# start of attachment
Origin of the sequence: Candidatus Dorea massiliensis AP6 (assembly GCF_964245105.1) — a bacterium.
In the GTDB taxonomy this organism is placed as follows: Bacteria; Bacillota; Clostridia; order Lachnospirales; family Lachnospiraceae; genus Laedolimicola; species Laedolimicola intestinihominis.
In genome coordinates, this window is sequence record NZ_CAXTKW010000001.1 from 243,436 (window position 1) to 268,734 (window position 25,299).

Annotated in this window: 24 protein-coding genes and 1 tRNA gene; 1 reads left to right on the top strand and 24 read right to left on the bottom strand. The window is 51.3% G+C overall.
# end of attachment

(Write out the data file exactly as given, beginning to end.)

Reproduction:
Origin of the sequence: Candidatus Dorea massiliensis AP6 (assembly GCF_964245105.1) — a bacterium.
In the GTDB taxonomy this organism is placed as follows: Bacteria; Bacillota; Clostridia; order Lachnospirales; family Lachnospiraceae; genus Laedolimicola; species Laedolimicola intestinihominis.
In genome coordinates, this window is sequence record NZ_CAXTKW010000001.1 from 243,436 (window position 1) to 268,734 (window position 25,299).

Annotated in this window: 24 protein-coding genes and 1 tRNA gene; 1 reads left to right on the top strand and 24 read right to left on the bottom strand. The window is 51.3% G+C overall.